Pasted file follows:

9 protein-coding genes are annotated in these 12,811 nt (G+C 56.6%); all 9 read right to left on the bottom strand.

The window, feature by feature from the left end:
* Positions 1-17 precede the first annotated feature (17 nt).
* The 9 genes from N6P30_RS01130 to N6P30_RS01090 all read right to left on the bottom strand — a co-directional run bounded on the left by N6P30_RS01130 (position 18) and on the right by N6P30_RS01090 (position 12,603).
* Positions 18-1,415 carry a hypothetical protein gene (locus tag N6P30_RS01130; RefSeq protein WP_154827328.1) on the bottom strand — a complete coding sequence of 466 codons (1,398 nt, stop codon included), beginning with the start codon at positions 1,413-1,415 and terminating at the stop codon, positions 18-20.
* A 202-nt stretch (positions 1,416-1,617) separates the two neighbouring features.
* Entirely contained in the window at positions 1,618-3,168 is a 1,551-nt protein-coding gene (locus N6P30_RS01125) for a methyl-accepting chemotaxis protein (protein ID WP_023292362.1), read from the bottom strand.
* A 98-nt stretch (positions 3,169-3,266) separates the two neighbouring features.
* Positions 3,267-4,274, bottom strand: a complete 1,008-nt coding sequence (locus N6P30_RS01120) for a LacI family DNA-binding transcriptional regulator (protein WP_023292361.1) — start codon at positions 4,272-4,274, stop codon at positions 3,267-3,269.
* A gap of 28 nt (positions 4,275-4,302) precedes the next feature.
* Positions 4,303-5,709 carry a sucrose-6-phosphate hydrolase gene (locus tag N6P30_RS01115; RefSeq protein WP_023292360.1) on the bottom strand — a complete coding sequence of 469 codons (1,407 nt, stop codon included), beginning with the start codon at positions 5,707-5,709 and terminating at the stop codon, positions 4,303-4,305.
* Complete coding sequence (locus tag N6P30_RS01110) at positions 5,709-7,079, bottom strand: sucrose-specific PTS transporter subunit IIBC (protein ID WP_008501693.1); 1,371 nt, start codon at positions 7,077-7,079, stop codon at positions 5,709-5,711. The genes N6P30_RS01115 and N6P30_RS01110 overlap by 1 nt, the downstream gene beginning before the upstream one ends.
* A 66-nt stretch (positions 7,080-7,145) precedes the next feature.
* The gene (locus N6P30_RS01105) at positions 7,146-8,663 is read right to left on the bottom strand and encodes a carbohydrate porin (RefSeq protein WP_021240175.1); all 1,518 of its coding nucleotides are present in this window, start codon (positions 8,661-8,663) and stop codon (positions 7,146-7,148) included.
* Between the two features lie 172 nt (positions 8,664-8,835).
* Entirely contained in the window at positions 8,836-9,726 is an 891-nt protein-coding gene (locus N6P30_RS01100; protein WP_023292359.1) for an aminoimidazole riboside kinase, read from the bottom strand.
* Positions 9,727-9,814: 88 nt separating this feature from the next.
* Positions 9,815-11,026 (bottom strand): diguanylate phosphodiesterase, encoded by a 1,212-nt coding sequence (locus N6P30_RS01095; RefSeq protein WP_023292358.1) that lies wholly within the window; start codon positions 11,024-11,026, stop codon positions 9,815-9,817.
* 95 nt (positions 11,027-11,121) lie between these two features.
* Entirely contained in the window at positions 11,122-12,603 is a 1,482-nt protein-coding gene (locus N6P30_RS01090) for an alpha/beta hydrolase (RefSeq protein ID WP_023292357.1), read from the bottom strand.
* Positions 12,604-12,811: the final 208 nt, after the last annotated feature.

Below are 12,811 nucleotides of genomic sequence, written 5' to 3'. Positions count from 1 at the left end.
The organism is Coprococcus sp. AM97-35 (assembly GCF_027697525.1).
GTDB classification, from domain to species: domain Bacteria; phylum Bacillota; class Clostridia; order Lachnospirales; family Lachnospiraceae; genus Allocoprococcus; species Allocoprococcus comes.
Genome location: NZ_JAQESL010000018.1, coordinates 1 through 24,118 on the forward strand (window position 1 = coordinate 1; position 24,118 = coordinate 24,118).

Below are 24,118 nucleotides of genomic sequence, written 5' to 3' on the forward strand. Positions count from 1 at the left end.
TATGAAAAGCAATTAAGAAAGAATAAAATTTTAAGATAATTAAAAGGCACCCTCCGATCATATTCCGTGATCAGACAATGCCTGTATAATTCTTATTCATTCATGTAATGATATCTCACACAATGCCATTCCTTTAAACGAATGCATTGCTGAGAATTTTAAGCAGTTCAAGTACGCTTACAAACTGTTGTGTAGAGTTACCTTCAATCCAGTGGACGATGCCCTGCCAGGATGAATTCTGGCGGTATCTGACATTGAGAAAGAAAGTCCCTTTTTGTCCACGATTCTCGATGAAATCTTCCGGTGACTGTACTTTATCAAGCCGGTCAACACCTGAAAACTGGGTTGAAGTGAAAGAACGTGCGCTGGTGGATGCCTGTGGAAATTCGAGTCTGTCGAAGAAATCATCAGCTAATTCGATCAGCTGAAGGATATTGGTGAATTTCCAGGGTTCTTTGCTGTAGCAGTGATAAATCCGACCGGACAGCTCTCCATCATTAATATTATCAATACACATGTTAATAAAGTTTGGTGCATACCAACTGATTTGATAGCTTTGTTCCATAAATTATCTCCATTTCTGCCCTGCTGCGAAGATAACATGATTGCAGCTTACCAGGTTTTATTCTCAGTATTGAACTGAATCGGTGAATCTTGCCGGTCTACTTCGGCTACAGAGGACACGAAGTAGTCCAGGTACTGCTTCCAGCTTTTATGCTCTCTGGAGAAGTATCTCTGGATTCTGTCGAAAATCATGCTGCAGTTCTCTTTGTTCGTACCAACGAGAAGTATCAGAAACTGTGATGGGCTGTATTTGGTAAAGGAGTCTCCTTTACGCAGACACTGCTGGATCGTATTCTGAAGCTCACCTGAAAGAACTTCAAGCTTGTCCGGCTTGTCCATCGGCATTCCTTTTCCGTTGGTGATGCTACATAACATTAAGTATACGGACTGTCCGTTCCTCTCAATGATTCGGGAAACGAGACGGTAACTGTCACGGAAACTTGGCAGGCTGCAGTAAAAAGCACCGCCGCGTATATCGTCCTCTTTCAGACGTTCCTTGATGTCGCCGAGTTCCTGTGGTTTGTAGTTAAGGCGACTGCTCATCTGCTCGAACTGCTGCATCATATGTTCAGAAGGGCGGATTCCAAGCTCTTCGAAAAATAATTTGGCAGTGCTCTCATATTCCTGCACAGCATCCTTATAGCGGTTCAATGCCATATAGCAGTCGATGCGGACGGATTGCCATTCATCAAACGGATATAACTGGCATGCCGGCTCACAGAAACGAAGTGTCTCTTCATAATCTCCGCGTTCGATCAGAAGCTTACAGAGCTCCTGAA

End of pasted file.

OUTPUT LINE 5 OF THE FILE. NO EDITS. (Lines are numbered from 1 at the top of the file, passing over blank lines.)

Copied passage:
* Positions 18-1,415 carry a hypothetical protein gene (locus tag N6P30_RS01130; RefSeq protein WP_154827328.1) on the bottom strand — a complete coding sequence of 466 codons (1,398 nt, stop codon included), beginning with the start codon at positions 1,413-1,415 and terminating at the stop codon, positions 18-20.